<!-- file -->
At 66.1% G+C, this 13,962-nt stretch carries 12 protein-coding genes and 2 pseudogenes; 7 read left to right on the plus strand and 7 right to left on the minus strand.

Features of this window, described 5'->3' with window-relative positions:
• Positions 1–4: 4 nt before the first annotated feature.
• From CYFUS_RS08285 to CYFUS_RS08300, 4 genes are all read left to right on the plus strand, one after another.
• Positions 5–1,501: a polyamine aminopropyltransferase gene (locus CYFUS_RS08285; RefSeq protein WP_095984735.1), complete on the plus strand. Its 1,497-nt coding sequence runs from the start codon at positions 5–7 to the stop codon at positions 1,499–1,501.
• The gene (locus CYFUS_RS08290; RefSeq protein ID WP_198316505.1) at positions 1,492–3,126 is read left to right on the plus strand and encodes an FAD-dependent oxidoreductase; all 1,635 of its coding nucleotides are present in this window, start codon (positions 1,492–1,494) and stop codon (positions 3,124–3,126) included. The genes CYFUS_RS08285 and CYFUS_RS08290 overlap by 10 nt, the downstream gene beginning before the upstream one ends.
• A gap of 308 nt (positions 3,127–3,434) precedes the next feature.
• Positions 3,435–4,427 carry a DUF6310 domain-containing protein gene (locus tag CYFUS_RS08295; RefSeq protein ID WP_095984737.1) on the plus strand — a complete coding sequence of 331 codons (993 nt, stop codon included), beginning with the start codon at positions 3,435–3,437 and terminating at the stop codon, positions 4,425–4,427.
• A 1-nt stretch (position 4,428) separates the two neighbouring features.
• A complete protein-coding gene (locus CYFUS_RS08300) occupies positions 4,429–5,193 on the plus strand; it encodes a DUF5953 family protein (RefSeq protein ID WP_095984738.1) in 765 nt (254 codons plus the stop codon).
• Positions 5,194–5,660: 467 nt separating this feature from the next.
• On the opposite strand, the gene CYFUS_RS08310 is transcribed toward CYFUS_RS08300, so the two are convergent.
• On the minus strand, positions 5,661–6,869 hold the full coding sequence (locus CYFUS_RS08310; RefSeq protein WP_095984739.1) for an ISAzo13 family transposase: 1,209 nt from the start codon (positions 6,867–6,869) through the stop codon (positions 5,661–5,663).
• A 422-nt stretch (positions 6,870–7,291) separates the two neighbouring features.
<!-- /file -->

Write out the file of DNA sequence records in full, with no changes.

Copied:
At 66.1% G+C, this 13,962-nt stretch carries 12 protein-coding genes and 2 pseudogenes; 7 read left to right on the plus strand and 7 right to left on the minus strand.

Features of this window, described 5'->3' with window-relative positions:
• Positions 1–4: 4 nt before the first annotated feature.
• From CYFUS_RS08285 to CYFUS_RS08300, 4 genes are all read left to right on the plus strand, one after another.
• Positions 5–1,501: a polyamine aminopropyltransferase gene (locus CYFUS_RS08285; RefSeq protein WP_095984735.1), complete on the plus strand. Its 1,497-nt coding sequence runs from the start codon at positions 5–7 to the stop codon at positions 1,499–1,501.
• The gene (locus CYFUS_RS08290; RefSeq protein ID WP_198316505.1) at positions 1,492–3,126 is read left to right on the plus strand and encodes an FAD-dependent oxidoreductase; all 1,635 of its coding nucleotides are present in this window, start codon (positions 1,492–1,494) and stop codon (positions 3,124–3,126) included. The genes CYFUS_RS08285 and CYFUS_RS08290 overlap by 10 nt, the downstream gene beginning before the upstream one ends.
• A gap of 308 nt (positions 3,127–3,434) precedes the next feature.
• Positions 3,435–4,427 carry a DUF6310 domain-containing protein gene (locus tag CYFUS_RS08295; RefSeq protein ID WP_095984737.1) on the plus strand — a complete coding sequence of 331 codons (993 nt, stop codon included), beginning with the start codon at positions 3,435–3,437 and terminating at the stop codon, positions 4,425–4,427.
• A 1-nt stretch (position 4,428) separates the two neighbouring features.
• A complete protein-coding gene (locus CYFUS_RS08300) occupies positions 4,429–5,193 on the plus strand; it encodes a DUF5953 family protein (RefSeq protein ID WP_095984738.1) in 765 nt (254 codons plus the stop codon).
• Positions 5,194–5,660: 467 nt separating this feature from the next.
• On the opposite strand, the gene CYFUS_RS08310 is transcribed toward CYFUS_RS08300, so the two are convergent.
• On the minus strand, positions 5,661–6,869 hold the full coding sequence (locus CYFUS_RS08310; RefSeq protein WP_095984739.1) for an ISAzo13 family transposase: 1,209 nt from the start codon (positions 6,867–6,869) through the stop codon (positions 5,661–5,663).
• A 422-nt stretch (positions 6,870–7,291) separates the two neighbouring features.